On how FDA/government policy should drive more manufacturing diversification, I wonder if there is a way to provide tax incentives for companies that build facilities in the US. The federal government has provided tax breaks to incentivize infrastructure investment in the energy sector (i.e. pipelines) and that framework may be applicable here. Another thought in response to the point on carrying excess inventory you mentioned is that the FDA could require that pharma companies have one ‘mothership’ inventory warehouse in a location that is not at significant extreme weather event risk. This does not have to be an actual manufacturing facility but rather just a place where companies can be forced to store some appropriate level of auxiliary inventory in the event of an emergency.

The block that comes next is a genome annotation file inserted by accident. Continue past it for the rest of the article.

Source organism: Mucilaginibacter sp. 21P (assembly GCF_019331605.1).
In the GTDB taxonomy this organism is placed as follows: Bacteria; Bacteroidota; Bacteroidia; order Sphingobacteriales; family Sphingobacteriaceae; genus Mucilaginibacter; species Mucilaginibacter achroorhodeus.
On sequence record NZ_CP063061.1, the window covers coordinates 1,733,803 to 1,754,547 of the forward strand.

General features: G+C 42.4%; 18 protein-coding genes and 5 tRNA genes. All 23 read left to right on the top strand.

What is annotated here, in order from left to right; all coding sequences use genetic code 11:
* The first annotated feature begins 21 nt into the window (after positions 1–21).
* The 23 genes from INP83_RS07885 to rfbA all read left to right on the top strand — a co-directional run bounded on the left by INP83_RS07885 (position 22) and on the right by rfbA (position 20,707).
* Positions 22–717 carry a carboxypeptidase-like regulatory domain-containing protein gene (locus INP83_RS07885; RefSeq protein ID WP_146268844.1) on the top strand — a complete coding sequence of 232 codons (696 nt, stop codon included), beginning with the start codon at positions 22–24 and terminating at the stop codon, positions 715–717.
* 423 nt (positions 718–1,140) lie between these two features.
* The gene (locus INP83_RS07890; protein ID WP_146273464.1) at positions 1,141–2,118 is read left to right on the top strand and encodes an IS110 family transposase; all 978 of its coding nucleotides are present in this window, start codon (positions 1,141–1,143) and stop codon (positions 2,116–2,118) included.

2. Thanks so much for your post on such a critical topic. I agree with your suggestions for short, medium, and long term supply chain management goals for the FDA. To respond to your question — can and should the FDA require pharma companies to keep heavy inventory in order to protect against possible supply chain shortages in the future? — I believe that the FDA cannot go so far as to require heavy inventory. Since the pharma companies have more expertise in predicting demand for the drugs, I believe it will be difficult for the FDA to mandate a specific amount of inventory that should be held for various drugs at various companies a) because there are too many drugs / companies to monitor in this way, and b) because I assume “safe” inventory levels across drugs could vary significantly. Instead, I believe the FDA and other government organizations should work with the pharma companies to incentivize them to manage inventory in a more prudent fashion. For instance, the government can use economic means such as tax breaks to drive increased inventory buffer for drugs that treat fatal diseases. Alternatively, the government can institute backward-looking penalties, in the form of fines or future tax increases, for pharma companies that fail to meet demand in extreme weather events. Another important impetus for pharma companies could be the media: if news outlets report on the pharma companies’ poor inventory management during extreme weather events, the public and government will demand action.